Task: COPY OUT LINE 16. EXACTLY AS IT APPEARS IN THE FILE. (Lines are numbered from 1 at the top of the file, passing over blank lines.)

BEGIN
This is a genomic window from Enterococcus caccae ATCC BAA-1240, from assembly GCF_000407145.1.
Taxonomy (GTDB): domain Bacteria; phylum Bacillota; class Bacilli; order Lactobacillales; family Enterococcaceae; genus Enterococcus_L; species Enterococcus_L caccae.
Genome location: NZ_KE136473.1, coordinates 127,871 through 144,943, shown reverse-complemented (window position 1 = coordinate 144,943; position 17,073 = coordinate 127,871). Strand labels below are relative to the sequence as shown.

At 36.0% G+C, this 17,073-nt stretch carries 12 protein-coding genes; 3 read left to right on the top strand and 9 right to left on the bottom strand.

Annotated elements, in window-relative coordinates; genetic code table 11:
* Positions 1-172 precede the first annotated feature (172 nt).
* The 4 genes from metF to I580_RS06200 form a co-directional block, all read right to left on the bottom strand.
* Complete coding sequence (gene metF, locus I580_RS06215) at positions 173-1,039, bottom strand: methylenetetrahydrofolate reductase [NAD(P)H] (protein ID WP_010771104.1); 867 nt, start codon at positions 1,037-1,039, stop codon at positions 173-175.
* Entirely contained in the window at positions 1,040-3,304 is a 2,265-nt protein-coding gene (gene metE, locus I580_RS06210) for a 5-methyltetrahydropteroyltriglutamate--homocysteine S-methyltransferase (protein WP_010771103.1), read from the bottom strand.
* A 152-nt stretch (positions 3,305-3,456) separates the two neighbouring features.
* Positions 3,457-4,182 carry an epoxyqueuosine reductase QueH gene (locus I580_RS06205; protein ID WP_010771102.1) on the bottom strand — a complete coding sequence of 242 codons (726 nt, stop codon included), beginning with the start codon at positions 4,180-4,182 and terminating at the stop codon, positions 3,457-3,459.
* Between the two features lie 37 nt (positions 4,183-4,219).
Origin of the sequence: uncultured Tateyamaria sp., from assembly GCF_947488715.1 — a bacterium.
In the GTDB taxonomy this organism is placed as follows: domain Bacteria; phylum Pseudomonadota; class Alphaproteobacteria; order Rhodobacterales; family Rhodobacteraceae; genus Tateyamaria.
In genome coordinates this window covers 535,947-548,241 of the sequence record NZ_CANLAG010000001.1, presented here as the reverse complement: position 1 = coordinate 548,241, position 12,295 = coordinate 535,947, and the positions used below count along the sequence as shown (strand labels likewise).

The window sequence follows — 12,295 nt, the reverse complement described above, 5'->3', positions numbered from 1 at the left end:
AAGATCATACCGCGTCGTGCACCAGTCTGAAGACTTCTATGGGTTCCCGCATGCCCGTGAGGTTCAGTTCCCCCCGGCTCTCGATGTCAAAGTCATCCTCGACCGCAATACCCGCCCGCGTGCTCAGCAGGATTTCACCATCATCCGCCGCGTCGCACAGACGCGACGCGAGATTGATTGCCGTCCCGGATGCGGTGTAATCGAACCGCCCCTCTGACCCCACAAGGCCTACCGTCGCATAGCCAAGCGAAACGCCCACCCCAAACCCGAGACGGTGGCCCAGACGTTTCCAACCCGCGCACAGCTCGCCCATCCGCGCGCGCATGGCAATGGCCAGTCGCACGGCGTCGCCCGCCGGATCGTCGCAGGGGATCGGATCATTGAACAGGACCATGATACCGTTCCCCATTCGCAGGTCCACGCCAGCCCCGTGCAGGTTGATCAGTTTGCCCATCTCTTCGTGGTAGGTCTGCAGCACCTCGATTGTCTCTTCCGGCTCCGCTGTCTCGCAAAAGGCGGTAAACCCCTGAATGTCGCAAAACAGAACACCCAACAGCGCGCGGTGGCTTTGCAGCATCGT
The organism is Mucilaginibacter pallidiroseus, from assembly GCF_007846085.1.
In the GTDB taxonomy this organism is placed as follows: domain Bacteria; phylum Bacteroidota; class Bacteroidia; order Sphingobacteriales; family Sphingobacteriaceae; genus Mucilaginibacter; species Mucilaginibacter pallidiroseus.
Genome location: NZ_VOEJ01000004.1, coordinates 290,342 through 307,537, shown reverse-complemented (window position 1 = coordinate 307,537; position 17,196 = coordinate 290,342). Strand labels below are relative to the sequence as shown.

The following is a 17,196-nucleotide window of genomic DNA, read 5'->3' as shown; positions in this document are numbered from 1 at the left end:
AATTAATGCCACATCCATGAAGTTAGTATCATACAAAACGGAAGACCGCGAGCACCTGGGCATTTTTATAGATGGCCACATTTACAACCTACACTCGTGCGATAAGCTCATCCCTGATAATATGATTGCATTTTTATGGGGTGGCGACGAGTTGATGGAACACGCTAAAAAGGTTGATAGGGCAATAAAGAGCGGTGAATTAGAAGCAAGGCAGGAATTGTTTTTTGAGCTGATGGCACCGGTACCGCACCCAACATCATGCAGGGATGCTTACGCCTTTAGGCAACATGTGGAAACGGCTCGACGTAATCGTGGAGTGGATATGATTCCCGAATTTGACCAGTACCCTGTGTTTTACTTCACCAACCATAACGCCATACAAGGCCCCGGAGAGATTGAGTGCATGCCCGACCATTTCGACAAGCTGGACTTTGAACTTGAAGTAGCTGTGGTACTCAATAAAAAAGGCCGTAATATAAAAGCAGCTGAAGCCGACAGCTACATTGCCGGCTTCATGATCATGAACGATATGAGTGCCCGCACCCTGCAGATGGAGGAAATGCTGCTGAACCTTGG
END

The window sequence follows — 12,295 nt, the reverse complement described above, 5'->3', positions numbered from 1 at the left end: